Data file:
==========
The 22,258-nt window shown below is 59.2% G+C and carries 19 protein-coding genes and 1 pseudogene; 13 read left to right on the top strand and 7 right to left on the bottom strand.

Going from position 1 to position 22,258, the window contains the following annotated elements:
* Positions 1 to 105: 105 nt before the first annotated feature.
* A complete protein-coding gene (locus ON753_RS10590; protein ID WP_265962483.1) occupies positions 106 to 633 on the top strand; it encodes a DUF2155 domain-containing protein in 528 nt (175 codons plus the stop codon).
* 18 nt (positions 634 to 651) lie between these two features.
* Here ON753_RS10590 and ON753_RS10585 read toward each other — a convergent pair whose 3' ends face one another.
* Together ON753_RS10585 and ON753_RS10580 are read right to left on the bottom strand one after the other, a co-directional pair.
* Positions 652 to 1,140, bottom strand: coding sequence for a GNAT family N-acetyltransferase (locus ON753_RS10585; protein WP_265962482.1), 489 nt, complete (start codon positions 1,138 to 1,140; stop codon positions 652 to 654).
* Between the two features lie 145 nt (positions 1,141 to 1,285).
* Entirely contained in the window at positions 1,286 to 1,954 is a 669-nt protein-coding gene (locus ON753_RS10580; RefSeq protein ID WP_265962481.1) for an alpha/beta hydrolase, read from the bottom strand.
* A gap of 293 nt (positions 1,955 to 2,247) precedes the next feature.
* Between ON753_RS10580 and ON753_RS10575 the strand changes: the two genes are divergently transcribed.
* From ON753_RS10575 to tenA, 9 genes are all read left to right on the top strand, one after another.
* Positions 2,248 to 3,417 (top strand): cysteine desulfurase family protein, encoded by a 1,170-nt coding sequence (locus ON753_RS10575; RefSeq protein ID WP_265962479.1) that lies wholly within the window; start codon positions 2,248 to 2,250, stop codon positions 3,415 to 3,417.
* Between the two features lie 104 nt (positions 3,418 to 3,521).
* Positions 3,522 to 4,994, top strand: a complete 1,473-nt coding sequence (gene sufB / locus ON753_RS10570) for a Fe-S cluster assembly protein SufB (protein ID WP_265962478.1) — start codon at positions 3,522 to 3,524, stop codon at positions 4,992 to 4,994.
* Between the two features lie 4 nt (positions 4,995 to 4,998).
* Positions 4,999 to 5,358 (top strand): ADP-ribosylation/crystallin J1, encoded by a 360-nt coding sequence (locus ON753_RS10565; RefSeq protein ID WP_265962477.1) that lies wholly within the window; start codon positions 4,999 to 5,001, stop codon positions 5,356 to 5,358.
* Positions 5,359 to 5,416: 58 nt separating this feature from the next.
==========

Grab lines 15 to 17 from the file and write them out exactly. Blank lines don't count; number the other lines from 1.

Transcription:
* Between the two features lie 104 nt (positions 3,418 to 3,521).
* Positions 3,522 to 4,994, top strand: a complete 1,473-nt coding sequence (gene sufB / locus ON753_RS10570) for a Fe-S cluster assembly protein SufB (protein ID WP_265962478.1) — start codon at positions 3,522 to 3,524, stop codon at positions 4,992 to 4,994.
* Between the two features lie 4 nt (positions 4,995 to 4,998).